The daily sacrifice was a burnt offering and it represents the ransom sacrifice of Jesus, who fulfilled this type, thus causing it to cease. The morning and evening times correlate with Jesus being put on the cross in the morning and expiring in the afternoon.

The Apostle Paul explained that our sacrifice is not just to be twice a day but 24/7 hence he defined the consecrated ones of this Gospel Age of the “High Calling” into Christ, as “living sacrifices” who “are holy acceptable unto God, which is your reasonable service” (Romans 12:1).

Around and Inside the Court

(A) Copper

In the Court, the metal used most often was copper.

Copper represents human nature, either justified or perfect.

In John 3:14, Jesus compares himself to the copper serpent lifted up in the wilderness in the days of Moses, which healed those who looked to it. The copper of that serpent represents the perfect humanity of Jesus. The serpent symbol is used to represent that Jesus takes the burden of our sins upon himself, thus curing us from the “snakebite” of sin.

The court contained the “brazen altar” for use by the priests. Possibly Levites assisted the priests in some ways respecting the sacrifices (other than putting it on the altar).

(B) Court Measurements

The court was 50 cubits wide and 100 cubits long thus three of them could fit into the floor plan of Noah’s Ark, which was 50 cubits wide and 300 cubits long (Genesis 6:15). This also suggests that there are three time periods in God’s Plan (as explained at the start of this Tabernacle Study No. 4) where justified persons are called of God. It is notable that the “house of the forest”, picturing the call of the world during the Millennium, was also the size of the court (1 Kings 7:2).

The court was formed by a fence of white linen curtains (see Study 9 on this website in the series “Beauties of the Tabernacle,” titled “The Gate. The Door. The Veil”, suspended from silver hooks, set in the tops of wooden posts 5 cubits (7 1/2 feet high), which were set in heavy sockets of copper (mistranslated brass), and braced, like the tent which covered the Tabernacle, with cords and pins.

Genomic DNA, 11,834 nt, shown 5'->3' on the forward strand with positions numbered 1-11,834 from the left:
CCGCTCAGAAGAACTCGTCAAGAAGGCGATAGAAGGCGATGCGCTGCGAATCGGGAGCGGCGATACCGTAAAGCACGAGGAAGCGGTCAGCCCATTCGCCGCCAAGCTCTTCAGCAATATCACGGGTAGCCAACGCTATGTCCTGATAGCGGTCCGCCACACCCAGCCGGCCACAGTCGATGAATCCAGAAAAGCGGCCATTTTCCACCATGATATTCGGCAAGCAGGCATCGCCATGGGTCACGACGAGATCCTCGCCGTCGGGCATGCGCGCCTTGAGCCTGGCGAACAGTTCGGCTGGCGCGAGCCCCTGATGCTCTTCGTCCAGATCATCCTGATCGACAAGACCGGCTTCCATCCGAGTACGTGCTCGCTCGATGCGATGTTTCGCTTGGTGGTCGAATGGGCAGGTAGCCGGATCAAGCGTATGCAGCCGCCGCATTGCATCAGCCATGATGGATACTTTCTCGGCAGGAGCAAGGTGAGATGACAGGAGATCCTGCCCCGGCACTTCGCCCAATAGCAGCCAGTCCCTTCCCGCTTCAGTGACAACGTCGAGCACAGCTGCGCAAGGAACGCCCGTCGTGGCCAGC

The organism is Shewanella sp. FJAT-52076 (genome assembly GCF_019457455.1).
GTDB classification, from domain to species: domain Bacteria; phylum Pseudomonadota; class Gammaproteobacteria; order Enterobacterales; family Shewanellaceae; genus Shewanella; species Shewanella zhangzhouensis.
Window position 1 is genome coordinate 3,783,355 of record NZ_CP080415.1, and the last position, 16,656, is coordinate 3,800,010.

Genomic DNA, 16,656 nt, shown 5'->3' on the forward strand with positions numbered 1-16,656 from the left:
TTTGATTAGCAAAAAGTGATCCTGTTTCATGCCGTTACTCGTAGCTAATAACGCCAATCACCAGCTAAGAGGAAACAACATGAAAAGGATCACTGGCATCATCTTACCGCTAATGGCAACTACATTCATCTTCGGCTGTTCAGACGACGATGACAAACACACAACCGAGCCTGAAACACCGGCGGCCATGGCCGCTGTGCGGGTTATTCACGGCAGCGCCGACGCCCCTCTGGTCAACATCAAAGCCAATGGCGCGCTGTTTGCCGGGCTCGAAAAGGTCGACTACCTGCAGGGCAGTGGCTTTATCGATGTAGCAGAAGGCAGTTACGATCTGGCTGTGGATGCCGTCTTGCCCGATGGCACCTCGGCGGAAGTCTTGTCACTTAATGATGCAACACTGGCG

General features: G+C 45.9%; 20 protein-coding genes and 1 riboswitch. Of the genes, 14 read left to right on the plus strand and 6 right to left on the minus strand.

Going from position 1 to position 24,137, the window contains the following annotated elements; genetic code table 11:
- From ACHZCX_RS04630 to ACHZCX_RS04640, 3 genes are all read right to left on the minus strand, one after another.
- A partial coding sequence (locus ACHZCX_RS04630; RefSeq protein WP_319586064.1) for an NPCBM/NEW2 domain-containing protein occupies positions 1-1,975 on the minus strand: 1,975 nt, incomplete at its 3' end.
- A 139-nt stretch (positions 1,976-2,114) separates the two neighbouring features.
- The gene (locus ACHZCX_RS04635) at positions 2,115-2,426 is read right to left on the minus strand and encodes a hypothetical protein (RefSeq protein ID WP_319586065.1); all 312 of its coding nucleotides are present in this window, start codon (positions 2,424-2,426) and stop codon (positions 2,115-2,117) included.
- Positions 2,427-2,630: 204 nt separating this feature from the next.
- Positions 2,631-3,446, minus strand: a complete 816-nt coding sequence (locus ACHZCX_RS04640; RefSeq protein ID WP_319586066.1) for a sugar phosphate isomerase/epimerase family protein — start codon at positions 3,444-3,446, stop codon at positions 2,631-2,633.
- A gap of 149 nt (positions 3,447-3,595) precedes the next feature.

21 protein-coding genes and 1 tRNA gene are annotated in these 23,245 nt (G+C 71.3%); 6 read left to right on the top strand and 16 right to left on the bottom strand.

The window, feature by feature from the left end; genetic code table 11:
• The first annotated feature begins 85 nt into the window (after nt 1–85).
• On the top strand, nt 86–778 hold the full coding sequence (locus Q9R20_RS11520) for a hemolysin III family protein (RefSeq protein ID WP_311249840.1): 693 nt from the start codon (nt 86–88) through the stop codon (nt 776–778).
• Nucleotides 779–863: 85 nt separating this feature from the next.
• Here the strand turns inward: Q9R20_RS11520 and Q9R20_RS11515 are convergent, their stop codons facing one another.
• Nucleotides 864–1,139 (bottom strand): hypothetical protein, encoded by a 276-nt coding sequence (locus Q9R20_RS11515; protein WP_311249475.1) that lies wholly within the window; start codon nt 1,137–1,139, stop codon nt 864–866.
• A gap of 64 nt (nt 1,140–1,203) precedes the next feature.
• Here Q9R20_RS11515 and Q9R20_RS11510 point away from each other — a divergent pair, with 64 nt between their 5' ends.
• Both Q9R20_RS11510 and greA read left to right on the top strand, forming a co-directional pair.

(C) The Silver Hooks

The silver hooks in the courtyard posts by which the posts held up the curtain, represent the divine Truth, by the knowledge of which the justified believer holds on to the righteousness of Christ. Silver is a general symbol of Truth but perhaps more specifically, that TRUTH which centers and deals with the RANSOM — the redemption accomplished in Christ Jesus (Tabernacle Shadows, page 114).

As these hooks were small in size they represent the small amount of Truth necessary to justify one.

Note: The Tabernacle Proper’s 100 silver sockets which supported the whole structure was made from the ransom or redemption money paid as a poll tax by the Israelites. (Exodus 30:12-16; 38:25-28.) In “Notes on the Tabernacle” (page 21) we read:

“. . . [God] enjoined that, whenever Israel was numbered as His people, every man must give a ransom for his soul. The price was fixed by God Himself.

Each man, whether poor or rich, must bring the same. One could not pay for another; but everyone must tender his own ransom-money of pure silver and of perfect weight. `Half a shekel, after the shekel of the sanctuary (a shekel is twenty gerahs), a half-shekel shall be the offering of the LORD.’ (Exodus 30:13) Other Gospel truths here shine out. When the question came to be one of ransom, the poor and the rich, the foolish and the wise, the ignorant and the learned, the immoral and the moral, stood on the same level. Each person was estimated by God at the same price. He proved Himself no respecter of persons.”